Politics Foreign Affairs Culture Fellows Program

Me and Bobby the K

An inner dialogue on the Democratic underdog.

(In The Light Photography/Shutterstock)

Truman Capote, who perhaps was not the best judge of such things, wrote that talking to oneself is “a habit of sane persons.” Despite the utter meaninglessness of individual votes cast in presidential elections, I found my two selves engaged in barroom badinage upon the surprise entry into the Democratic presidential race of an antiwar, pro-free speech, corporate-skeptical candidate.

“Hey Celine Dion, why the long face?”


“I’m afraid my streak of three consecutive votes cast for women for president of the United States—Jill Stein in 2016, and Tulsi Gabbard and Jo Jorgensen in 2020—is about to hit the wall.”

“What—you’re not on the Marianne Williamson train?”

“Eh, no. I’m inclined toward Bobby Kennedy Jr.”

“But—he’s a Kennedy!”

“The first vote I ever cast was for Ted Kennedy in his 1980 primary challenge to President Carter.”


“So what?”

“Consistency in small things is a virtue—and please bite your tongue before you hiss out Emerson’s hobgoblin line. Besides, when I was a callow 23-year-old Senate aide I briefed Senator Kennedy on a byzantine unemployment insurance amendment and he was friendly.”

“I’m sure that’s a great comfort to the Kopechne family. No more paltry anecdotes, please.”

“Life consists of anecdotes. Like Bobby Jr.’s uncle John F. Kennedy donating $100 to the America First Committee with a note reading ‘what you all are doing is vital.’ That act seldom makes the hagiographies. The family’s history is not without episodes of courage and foresight. JFK’s brother-in-law, Sargent Shriver, the last pro-life Democrat on a national ticket, supported both America First and the Catholic Worker. An anarchist-pacifist! Ten years later, paterfamilias Joe Kennedy stood with Herbert Hoover and Robert Taft against U.S. involvement in Korea. And since your haughtiness invites trifling anecdotes, Robert F. Kennedy Sr. waved to my Grandpa Baker during a motorcade through Genesee County in his 1964 Senate campaign.”

“You mean Bobby the carpetbagger—whose election paved the way for James Buckley and Hillary Clinton, two other carpetbaggers who occupied that seat?”

“I of course disapprove of carpetbagging…”

“Don’t forget that Bobby booted your pal Gore Vidal from a White House party just for putting his arm on Jackie Kennedy’s shoulder.”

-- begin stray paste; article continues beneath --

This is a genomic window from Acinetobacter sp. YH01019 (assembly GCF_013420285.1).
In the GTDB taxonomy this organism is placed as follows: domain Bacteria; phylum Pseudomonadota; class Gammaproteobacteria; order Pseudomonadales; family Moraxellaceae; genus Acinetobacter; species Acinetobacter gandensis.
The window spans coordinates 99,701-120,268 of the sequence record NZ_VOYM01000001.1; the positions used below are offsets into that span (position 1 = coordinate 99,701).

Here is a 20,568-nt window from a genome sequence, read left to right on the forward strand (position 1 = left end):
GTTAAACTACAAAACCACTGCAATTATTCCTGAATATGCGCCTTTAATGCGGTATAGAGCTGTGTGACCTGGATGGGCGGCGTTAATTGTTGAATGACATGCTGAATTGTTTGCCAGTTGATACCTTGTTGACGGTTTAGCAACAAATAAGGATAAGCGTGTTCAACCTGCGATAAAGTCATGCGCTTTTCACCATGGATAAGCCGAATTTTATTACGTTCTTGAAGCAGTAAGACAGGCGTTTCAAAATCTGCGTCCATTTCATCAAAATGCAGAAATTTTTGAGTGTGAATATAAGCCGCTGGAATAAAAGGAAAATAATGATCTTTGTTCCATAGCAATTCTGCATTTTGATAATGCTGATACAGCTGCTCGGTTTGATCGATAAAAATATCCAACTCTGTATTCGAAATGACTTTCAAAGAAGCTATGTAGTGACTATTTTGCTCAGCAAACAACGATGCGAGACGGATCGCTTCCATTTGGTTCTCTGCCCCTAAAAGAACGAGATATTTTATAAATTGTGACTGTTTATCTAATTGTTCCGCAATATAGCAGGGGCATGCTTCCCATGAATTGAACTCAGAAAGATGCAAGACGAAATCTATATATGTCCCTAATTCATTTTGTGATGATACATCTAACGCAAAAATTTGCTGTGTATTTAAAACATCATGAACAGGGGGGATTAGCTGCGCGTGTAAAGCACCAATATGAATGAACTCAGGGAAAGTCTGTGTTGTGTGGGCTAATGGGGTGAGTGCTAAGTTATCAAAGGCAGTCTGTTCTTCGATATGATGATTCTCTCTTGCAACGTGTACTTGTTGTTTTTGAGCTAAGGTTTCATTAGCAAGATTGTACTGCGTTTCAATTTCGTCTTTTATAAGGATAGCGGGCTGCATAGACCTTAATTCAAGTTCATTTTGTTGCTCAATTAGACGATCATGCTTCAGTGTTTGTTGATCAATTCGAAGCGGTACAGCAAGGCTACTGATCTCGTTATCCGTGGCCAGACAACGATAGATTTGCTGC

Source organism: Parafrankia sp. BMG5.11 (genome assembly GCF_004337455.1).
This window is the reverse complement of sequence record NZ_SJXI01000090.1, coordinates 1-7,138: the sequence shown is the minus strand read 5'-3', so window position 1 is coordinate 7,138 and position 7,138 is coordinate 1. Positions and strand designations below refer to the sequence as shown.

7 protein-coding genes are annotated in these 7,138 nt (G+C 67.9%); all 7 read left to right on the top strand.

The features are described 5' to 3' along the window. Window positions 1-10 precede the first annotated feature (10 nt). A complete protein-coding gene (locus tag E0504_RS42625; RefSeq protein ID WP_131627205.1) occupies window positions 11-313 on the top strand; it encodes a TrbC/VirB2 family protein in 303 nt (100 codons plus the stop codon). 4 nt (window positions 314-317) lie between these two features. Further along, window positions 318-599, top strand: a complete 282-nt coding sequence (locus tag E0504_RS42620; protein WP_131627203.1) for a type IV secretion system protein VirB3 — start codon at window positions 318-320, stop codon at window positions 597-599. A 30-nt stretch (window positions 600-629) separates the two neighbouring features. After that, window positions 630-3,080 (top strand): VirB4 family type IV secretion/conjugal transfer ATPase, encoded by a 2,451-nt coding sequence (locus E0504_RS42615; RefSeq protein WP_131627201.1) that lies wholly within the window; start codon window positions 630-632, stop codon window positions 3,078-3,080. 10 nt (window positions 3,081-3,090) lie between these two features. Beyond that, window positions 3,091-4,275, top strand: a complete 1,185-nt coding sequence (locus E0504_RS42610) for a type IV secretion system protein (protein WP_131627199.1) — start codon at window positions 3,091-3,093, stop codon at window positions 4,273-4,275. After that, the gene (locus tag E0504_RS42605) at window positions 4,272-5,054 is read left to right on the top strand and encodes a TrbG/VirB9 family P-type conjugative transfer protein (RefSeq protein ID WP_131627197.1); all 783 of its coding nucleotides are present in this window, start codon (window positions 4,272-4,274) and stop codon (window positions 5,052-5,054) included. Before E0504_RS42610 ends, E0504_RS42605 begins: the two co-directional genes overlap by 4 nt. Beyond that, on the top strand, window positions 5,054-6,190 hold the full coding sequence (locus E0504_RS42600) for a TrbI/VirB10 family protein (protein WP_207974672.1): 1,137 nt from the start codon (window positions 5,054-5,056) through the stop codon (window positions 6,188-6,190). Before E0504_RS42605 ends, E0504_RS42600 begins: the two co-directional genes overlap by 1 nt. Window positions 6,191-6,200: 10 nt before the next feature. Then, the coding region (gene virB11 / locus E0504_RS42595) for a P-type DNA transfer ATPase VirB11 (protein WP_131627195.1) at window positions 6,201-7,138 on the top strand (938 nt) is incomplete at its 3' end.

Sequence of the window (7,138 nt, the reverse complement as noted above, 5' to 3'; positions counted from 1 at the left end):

“Regrettably true, but in Whitmanesque fashion, the first Bobby Kennedy contained multitudes. As a Village Voice writer noted, he was ‘the last liberal politician who could communicate with white working class voters.’ Before he was murdered, he was putting together a coalition also including blacks, farmers, and what they used to call Chicanos.”

“Wouldn’t you have voted for the constitutionalist poet Gene McCarthy over RFK in the ’68 Democratic primaries?” 

“Certainly, but we’re talking about the 2024 race and a modern Democratic Party from which the McCarthy-McGovern Upper Midwest accent has been extirpated. Robert F. Kennedy Jr.—who wants to bring the troops home, starve the military-industrial complex, defend dissenters from persecution, and welcome Main Street back into the Democracy—is the only game in duopoly town for anyone who cherishes free speech and hates war and regimentation.”

“Um, aren’t you forgetting the vaccine thing?”

“Don’t worry: the corporate media won’t let us forget that. Our family has been vaxxed in all the usual ways and is none the worse for the wear. A non-imperial president, as I hope RFK Jr. would be, has no say in whether you or I get jabbed.”

“Okay, go ahead. Vote for him. You think he’ll even make the ballot?”

“I imagine the CIA is at this very moment auditioning socially maladjusted drifters for the role of Lone Gunman. No experience necessary!”

“You shouldn’t joke about assassinations.”

“The U.S. government shouldn’t sanction assassinations.”

“Conspiracy theorist!”

“As Michael Corleone said, ‘Who’s being naïve, Kay?’”

“Please. No one’s getting shot. It would be like assassinating Milton Shapp or Phil Crane or some other hopeless also-ran of yesteryear. RFK Jr. will be crushed under the Biden landslide.”

“Maybe. But at the beginning of March 1968, the major opinion polls had LBJ at 70 percent and Gene McCarthy at 20 percent or less. A week and a half later, McCarthy ran almost even with the grotesque Texan in the New Hampshire primary. By the end of March, Johnson had quit the field.”

“Oh, alright. Kennedy it is. But don’t you dare start singing ‘Camelot.’”